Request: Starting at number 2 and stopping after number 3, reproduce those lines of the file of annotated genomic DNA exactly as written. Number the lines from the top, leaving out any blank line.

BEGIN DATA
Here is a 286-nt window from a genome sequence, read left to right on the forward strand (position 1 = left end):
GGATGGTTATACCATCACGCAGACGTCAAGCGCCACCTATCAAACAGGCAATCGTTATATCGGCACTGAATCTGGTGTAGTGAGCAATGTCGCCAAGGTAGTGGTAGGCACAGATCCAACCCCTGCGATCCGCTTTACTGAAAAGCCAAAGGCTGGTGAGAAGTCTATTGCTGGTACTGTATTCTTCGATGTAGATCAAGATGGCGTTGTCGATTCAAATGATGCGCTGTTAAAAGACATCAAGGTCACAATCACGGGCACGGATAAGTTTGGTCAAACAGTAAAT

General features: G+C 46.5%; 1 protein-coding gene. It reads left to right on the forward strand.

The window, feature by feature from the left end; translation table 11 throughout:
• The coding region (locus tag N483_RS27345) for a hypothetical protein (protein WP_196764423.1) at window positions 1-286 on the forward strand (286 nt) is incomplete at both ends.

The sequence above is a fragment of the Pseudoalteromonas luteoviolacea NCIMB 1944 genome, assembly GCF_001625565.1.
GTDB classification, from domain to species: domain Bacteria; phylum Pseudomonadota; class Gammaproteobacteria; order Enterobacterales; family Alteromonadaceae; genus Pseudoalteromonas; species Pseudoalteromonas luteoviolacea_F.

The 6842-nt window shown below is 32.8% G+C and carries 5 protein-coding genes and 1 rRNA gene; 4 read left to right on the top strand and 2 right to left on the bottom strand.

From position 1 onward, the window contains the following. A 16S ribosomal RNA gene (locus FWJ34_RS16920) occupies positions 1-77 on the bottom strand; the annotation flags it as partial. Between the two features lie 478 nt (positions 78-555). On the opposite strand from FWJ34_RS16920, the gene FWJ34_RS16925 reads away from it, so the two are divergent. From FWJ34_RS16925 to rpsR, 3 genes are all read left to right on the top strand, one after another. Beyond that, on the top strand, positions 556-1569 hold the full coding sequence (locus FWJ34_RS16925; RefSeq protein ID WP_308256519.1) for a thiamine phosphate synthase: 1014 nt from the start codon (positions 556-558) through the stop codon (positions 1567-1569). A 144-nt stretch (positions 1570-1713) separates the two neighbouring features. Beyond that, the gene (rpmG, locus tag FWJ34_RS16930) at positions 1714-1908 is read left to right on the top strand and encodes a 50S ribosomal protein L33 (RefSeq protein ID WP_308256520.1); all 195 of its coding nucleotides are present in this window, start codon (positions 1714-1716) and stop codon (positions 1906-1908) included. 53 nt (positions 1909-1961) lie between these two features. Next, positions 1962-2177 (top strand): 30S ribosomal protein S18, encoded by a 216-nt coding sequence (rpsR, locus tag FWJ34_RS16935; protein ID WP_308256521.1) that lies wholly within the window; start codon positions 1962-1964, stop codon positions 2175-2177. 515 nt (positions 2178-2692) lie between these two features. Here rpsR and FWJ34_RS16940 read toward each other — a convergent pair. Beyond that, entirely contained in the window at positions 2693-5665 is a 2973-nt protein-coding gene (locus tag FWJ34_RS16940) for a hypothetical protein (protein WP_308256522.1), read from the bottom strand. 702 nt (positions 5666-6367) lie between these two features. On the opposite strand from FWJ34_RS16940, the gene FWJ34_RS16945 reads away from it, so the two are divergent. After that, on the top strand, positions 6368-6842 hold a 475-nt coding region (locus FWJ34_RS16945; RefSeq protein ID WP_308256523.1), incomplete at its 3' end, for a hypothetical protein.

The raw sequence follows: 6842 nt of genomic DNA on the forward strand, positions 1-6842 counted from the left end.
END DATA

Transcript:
GGATGGTTATACCATCACGCAGACGTCAAGCGCCACCTATCAAACAGGCAATCGTTATATCGGCACTGAATCTGGTGTAGTGAGCAATGTCGCCAAGGTAGTGGTAGGCACAGATCCAACCCCTGCGATCCGCTTTACTGAAAAGCCAAAGGCTGGTGAGAAGTCTATTGCTGGTACTGTATTCTTCGATGTAGATCAAGATGGCGTTGTCGATTCAAATGATGCGCTGTTAAAAGACATCAAGGTCACAATCACGGGCACGGATAAGTTTGGTCAAACAGTAAAT

General features: G+C 46.5%; 1 protein-coding gene. It reads left to right on the forward strand.